Yusra Mazaara was one of the people who received a knock on the door in the middle of the night.
She lives in a four-room apartment with her family of 12.
Her son was shot by Israeli soldiers seven years ago - he is now an invalid.
Yusra took me through to the bedroom, where the family has been packing suitcases since the eviction letter came.
"We don't want to leave," she told me, "it's the only home we have."
In all, the police visited almost 100 households, which means about 800 Palestinians are now threatened with losing their homes.
|Yusra Mazaara's son was shot by Israeli|
troops seven years ago and is now an invalid
Abdullah Alkam, a local sheikh, says he bought the land seven years ago and built the homes on it, legally.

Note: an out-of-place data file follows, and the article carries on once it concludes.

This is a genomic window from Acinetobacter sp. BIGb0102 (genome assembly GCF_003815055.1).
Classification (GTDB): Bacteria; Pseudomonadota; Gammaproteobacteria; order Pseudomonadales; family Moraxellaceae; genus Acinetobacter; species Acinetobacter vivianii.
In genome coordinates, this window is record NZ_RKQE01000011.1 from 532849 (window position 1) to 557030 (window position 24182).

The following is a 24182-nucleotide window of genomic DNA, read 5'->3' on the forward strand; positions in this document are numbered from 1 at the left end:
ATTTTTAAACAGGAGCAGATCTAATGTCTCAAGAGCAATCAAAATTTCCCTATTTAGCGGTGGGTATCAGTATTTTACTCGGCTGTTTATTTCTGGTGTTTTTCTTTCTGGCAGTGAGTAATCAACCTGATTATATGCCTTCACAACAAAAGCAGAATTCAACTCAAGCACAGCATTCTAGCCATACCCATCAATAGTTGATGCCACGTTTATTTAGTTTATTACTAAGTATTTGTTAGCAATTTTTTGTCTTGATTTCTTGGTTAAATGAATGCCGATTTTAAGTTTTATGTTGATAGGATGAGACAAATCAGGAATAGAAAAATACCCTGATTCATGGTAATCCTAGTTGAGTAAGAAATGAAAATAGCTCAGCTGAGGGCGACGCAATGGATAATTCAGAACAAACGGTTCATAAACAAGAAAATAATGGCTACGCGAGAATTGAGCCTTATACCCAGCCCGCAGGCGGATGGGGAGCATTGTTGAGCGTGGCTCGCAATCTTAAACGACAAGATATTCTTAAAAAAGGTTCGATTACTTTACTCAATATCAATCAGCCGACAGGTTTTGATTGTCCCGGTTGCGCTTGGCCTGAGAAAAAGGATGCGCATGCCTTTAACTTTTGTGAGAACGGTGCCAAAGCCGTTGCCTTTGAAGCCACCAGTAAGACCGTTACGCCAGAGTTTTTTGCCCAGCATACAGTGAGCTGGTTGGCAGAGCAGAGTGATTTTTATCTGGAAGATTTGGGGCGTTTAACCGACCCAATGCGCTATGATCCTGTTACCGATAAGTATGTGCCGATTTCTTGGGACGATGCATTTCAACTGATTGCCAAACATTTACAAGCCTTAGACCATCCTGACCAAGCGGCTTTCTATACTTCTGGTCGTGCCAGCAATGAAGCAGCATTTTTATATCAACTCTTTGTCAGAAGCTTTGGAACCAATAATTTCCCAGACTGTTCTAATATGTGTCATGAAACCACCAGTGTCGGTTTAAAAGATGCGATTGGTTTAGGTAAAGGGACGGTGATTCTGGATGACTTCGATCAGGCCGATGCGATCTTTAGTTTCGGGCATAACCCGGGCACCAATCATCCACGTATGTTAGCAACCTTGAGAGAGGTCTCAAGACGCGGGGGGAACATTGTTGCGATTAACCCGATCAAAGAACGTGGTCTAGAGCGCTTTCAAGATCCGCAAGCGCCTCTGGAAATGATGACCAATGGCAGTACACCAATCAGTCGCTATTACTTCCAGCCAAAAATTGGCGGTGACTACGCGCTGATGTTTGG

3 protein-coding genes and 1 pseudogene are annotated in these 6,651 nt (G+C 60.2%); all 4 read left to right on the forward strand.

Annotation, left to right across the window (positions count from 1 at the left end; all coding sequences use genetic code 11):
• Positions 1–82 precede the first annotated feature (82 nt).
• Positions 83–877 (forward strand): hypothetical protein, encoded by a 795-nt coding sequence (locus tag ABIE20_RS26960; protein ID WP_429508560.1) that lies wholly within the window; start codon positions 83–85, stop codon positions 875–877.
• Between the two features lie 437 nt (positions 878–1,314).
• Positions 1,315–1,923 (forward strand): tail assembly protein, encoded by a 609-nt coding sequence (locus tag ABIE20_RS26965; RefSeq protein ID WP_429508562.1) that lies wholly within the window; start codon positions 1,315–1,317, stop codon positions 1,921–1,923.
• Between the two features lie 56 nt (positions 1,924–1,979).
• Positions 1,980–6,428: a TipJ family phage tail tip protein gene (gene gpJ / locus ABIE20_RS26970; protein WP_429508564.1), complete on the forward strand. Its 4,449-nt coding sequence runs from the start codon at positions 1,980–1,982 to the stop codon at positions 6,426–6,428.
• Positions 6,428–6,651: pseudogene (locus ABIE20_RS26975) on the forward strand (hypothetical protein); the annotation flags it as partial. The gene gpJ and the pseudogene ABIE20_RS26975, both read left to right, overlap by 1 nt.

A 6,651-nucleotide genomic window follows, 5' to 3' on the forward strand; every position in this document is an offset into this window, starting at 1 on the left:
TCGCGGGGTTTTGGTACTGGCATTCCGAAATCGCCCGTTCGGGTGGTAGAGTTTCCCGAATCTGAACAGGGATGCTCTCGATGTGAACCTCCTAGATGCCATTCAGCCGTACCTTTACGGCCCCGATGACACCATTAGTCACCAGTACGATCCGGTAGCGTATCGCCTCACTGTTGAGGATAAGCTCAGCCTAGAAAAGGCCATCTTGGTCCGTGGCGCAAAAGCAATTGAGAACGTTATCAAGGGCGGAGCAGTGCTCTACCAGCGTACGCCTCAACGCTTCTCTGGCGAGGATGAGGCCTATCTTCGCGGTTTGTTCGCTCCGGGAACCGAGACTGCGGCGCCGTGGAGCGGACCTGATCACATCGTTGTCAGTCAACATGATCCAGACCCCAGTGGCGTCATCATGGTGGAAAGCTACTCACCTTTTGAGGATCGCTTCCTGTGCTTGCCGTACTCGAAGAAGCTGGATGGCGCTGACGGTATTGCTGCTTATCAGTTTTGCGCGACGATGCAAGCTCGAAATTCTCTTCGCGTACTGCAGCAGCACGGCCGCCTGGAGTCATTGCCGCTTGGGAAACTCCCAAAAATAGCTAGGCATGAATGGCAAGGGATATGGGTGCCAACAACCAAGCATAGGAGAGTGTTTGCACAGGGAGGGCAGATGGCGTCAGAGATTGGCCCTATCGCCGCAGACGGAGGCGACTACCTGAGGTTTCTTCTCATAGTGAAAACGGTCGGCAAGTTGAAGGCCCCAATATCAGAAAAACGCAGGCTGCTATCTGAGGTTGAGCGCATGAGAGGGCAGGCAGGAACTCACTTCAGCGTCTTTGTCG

Alkam said: "I am ready to go to court tomorrow or the day after tomorrow, anytime. I have got all the right papers, ownership papers.
"This land is mine. Believe me, they will not go to court because they know the land is mine."
So there is no court order yet, just a letter from a lawyer, but this story touches on the heart of the conflict - East Jerusalem - and who has the right to live here.
So I journeyed from the poorest part of Jerusalem to the richest part, where Eitan Gaby, the lawyer representing the Jewish family, has his office.
Gaby said: "I'm willing to sit with any tenant over there and look over their papers and even help them with the people who sold them these homes to see if they are fake documents, because we know there are a lot of fake transactions over there in that area."
He told me that Israeli developers have plans to build on this land and that he has already secured the eviction of seven Palestinian families whose homes stood on a plot nearby.
This is supposedly a civil dispute concerning the ownership of property. But in Jerusalem, land is politics.
The people who live in these cramped apartments believe they are part of a larger Israeli scheme – to remove Palestinians from this city.